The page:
2 January: Oil production in Russia declined last year for the first time since 2008 and reached its lowest level since 2011 following a global deal to cut output and sluggish demand caused by the coronavirus, statistics showed. Russian oil and gas condensate output declined to 10.27 mn barrels per day (bpd) last year, according to the energy ministry. In tonnes, oil and gas condensate output dropped to 512.68 mn in 2020 from a post-Soviet record-high of 560.2 mn, or 11.25 mn bpd, in 2019. The 512.68 mt reading for 2020 was the lowest since 511.43 mt in 2011, and the first annualised decline since 2008 amid the global financial crisis and falling oil prices. Russia agreed to reduce its oil production in April last year by more than 2 mn bpd, an unprecedented voluntary cut, along with other leading oil producers and the Organization of the Petroleum Exporting Countries (OPEC). The move was designed to bolster the oil market beset by the fallout from the Covid-19 pandemic. Since the April agreement, a record for global supply reductions, the group known as OPEC+ has progressively reduced the cuts and is expected to release an extra 500,000 bpd into the market in January. Russia has been expected to increase its oil output by 125,000 bpd from the New Year. Russian Deputy Prime Minister Alexander Novak, in charge of Moscow’s ties with OPEC+, has said Russia would support a gradual increase of the group’s output by another 500,000 bpd starting in February.

Source: Reuters

Saudi Arabia expected to raise February crude prices for Asia

30 December: Top oil exporter Saudi Arabia is expected to raise its official selling prices (OSPs) for Asian buyers for a second straight month in February, tracking stronger benchmark prices and product cracks, a survey showed. Three sources at Asian refiners expect the February OSP for the flagship grade Arab Light to rise by 33 cents a barrel on average, with their forecasts ranging between an increase of 30 cents and 40 cents. Asia’s cracks for a range of oil products - naphtha, gasoil, jet fuel and fuel oil, strengthened this month on improved demand. Asia’s gasoline crack, however, has dipped recently on concerns that restored mobility restrictions to combat a new coronavirus variant would dent near-term demand. Saudi crude OSPs are usually released around the fifth of each month and set the trend for Iranian, Kuwaiti and Iraqi prices, affecting more than 12 mn barrels per day (bpd) of crude bound for Asia. State oil giant Saudi Aramco sets its crude prices based on recommendations from customers and after calculating the change in the value of its oil over the past month, based on yields and product prices.

Source: Reuters 

International: Gas

China gas price surge likely to be shortlived as winter supply measures kick in

4 January: A recent surge in liquefied natural gas (LNG) prices in China is likely to be shortlived, traders and analysts said, as state-run producers build up supplies to cope with winter chills and prevent a repeat of the 2017 crunch. Wholesale prices of the super-chilled fuel almost doubled over three weeks in December as an early cold snap was accompanied by robust post-pandemic manufacturing activity and some provinces burning more gas as part of a national drive to shift away from coal. The spike in wholesale delivered prices to a peak of more than 9,000 yuan ($1,376.36) per tonne at factories and LNG filling stations in northern China on 21 December, the highest in three years, was exacerbated by dealers hogging imported fuel. Heating demand surged in northern regions, where gas is now a dominant heating fuel for more than 20 mn homes, and several provinces in central and east China reported power surges and shortages.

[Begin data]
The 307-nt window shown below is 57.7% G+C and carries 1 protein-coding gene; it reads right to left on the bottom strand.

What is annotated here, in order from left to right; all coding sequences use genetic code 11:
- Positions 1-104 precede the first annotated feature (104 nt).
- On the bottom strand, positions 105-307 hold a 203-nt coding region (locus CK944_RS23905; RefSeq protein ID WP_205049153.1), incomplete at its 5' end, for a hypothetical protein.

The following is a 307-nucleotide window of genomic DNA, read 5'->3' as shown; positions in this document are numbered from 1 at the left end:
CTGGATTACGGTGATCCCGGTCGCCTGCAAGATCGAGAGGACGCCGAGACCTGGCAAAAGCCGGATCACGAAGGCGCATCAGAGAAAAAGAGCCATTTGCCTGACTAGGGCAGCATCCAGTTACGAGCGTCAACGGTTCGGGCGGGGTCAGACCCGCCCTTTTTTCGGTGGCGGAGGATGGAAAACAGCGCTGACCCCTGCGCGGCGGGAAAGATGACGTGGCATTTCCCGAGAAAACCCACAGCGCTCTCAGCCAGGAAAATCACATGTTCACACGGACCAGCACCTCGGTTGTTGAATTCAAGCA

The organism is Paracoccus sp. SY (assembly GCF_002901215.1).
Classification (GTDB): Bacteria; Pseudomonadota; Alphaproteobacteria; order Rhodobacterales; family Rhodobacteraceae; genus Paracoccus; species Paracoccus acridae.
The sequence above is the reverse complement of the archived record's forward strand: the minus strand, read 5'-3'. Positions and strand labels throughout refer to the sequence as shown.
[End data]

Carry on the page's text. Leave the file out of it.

Source: Reuters

UAE’s SNOC announces start of gas production at Mahani field in Sharjah

3 January: UAE (United Arab Emirates)’s Sharjah National Oil Corp (SNOC) and partner ENI announced the start of gas production at the recently discovered Mahani field in Sharjah. SNOC and Italian energy giant Eni announced the discovery of Mahani last year, a new find of natural gas and condensate onshore in Sharjah, and the first in the emirate since the early 1980s. Production would start at the Mahani-1 gas well in the Mahani field in Area-B in Sharjah. Last March, SNOC said the impact of the coronavirus pandemic would delay the startup of production at its Mahani gas exploration project by up to two months.

Source: Reuters

Pakistan to buy costliest LNG amid increasing gas shortage

30 December: With an increasing gas crisis in the country, Pakistan will be buying an all-time high priced liquefied natural gas (LNG) for February 2021. The Pakistan LNG Ltd (PLL) has received high bid at 32.48 percent of Brent with a gap of 31-days between tender opening and advertisement. LNG supplies were invited to bid for the supply of at least two LNG cargoes on delivered former ship bases at Port Qasim in Karachi, which attracted extremely high bids from two LNG cargoes for 15-16 February, 2021, and at least four LNG suppliers for 23-24 February 2021. Interestingly, for the month of January, Qatar Petroleum had offered the lowest bids of up to 17 percent of Brent, compelling Pakistan to buy the cargoes at high prices. The high bids are being criticised and questioned by the opposition parties, who say that the percentage for LNG being bought under the Imran Khan-led government is more than twice the long-term price obtained by the former PML-N regime.

Source: The Economic Times

International: Coal

Indonesia’s January coal benchmark price at 19-month high: Energy ministry